Time In A Bottle
Eleven years ago, 4th and 5th graders at an elementary school in Venice, Florida, put messages into bottles, sealed them with wax, and dropped them into the ocean. One of the students was 9-year-old Grayson Morris. Last August, an airport security officer found Morris’ bottle on a beach in the Bahamas. He got in touch with the elementary school in October, and Morris, now a 20-year-old mechanical engineering student at Rice University in Houston, received word that his bottle had been found. Morris says he finds it “pretty hilarious” that someone found his bottle, which he’d long forgotten about. His message: “How about peace throughout the world?”
Jury Finds Bias
A federal court jury has awarded $70,000 to a man who said he was denied a teaching job at a Colorado high school because he has muscular dystrophy and uses a wheelchair. The jury found that the Fort Morgan school district violated the Americans With Disabilities Act and Section 504 of the Rehabilitation Act of 1973 when it passed over 27-year-old Lance Carr for the math position at Fort Morgan High School. Carr applied for the full-time position in 1995 after completing a student-teaching stint at the school. The suit alleged that the school’s principal had made fun of disabled students in the past and refused to interview Carr for the job. Officials of the 3,000-student district contended that Carr did not get the job because he lacked professional classroom experience. Carr’s lawyer plans to ask the judge to order the district to hire his client for the next open position. The district is considering an appeal.
School leaders in Collins, Ohio, offered free confidential HIV tests in November to 30 5th graders after some parents feared a classroom experiment might have exposed the students to the virus that causes AIDS. As part of a recent science lesson, the youngsters had pricked their fingers with a sewing needle and smeared drops of their blood onto a glass plate in order to examine cells under a microscope. Their teacher at Western Reserve Middle School cleaned the needle with antibacterial soap after each puncture, but that, administrators said, would not adequately sterilize it. Parents of at least 16 children accepted officials’ offer, reporting to a local hospital for the free, confidential blood test. The superintendent of the district said he plans to reprimand the teacher.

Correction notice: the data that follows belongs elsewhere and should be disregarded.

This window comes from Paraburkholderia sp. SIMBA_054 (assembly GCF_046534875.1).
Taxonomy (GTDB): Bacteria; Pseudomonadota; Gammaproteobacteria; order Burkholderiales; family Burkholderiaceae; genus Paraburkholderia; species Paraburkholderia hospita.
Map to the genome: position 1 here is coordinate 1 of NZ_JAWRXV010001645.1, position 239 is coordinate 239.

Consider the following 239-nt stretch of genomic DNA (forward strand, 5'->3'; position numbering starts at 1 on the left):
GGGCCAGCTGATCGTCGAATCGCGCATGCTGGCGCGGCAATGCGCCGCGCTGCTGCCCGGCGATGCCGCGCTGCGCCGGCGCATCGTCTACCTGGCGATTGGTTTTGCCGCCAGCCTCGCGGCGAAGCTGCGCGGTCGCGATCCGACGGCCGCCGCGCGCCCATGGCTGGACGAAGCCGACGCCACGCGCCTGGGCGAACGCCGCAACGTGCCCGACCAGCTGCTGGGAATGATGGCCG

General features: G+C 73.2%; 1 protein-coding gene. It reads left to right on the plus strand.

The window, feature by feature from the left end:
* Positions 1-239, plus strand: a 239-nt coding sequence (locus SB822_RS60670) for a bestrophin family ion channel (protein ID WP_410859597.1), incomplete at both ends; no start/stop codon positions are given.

Back For More?
A teacher in a Roman Catholic high school could face up to 15 years in prison if found guilty of breaking a New Hampshire law that bars convicted sexual offenders from working with children. The Hillsborough County attorney’s office says that Brother Shawn McEnany broke the state prohibition by taking a job at the 800-student Bishop Guertin High School in Nashua, two years after he pleaded guilty to a misdemeanor sexual-contact charge involving a 15-year-old female parochial school student in Maine. Following a local journalist’s inquiry, Nashua police investigated the matter and arrested Brother McEnany. A lawyer representing Brother McEnany says the teacher did not believe that the New Hampshire law, which went into effect after his Maine conviction, applied to a misdemeanor.
On the night he was elected governor of Louisiana in November 1995, Mike Foster, a wealthy businessman, made an unusual pledge: If the state did not raise teacher salaries to the average for the Southern states by the end of his first two years in office, he would forgo his own $95,000 salary. This year, Foster will do just that. Although Louisiana teachers received raises in 1996 and 1997, they are paid on average about $29,000, some $6,000 below the Southeast average of $35,000. So, Foster, a Republican, has announced that as of January 8, he will turn over his paycheck to the state fund for teacher pay. The $95,000 could raise the salaries of 15 teachers to the regional average. Louisiana Federation of Teachers President Fred Skelton said the step is appreciated but “will be truly futile if we are unable to reach the regional average soon. We urge Governor Foster to present a budget that includes significant raises for teachers.”